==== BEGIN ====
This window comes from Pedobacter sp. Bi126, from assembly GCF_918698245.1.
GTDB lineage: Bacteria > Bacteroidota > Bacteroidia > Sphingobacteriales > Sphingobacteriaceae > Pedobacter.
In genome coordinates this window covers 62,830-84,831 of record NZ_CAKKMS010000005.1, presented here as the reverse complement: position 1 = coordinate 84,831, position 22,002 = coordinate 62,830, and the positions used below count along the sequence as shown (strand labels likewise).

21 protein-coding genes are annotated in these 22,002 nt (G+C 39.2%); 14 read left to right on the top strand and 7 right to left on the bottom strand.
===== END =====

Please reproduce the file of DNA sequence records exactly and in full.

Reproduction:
This window comes from Pedobacter sp. Bi126, from assembly GCF_918698245.1.
GTDB lineage: Bacteria > Bacteroidota > Bacteroidia > Sphingobacteriales > Sphingobacteriaceae > Pedobacter.
In genome coordinates this window covers 62,830-84,831 of record NZ_CAKKMS010000005.1, presented here as the reverse complement: position 1 = coordinate 84,831, position 22,002 = coordinate 62,830, and the positions used below count along the sequence as shown (strand labels likewise).

21 protein-coding genes are annotated in these 22,002 nt (G+C 39.2%); 14 read left to right on the top strand and 7 right to left on the bottom strand.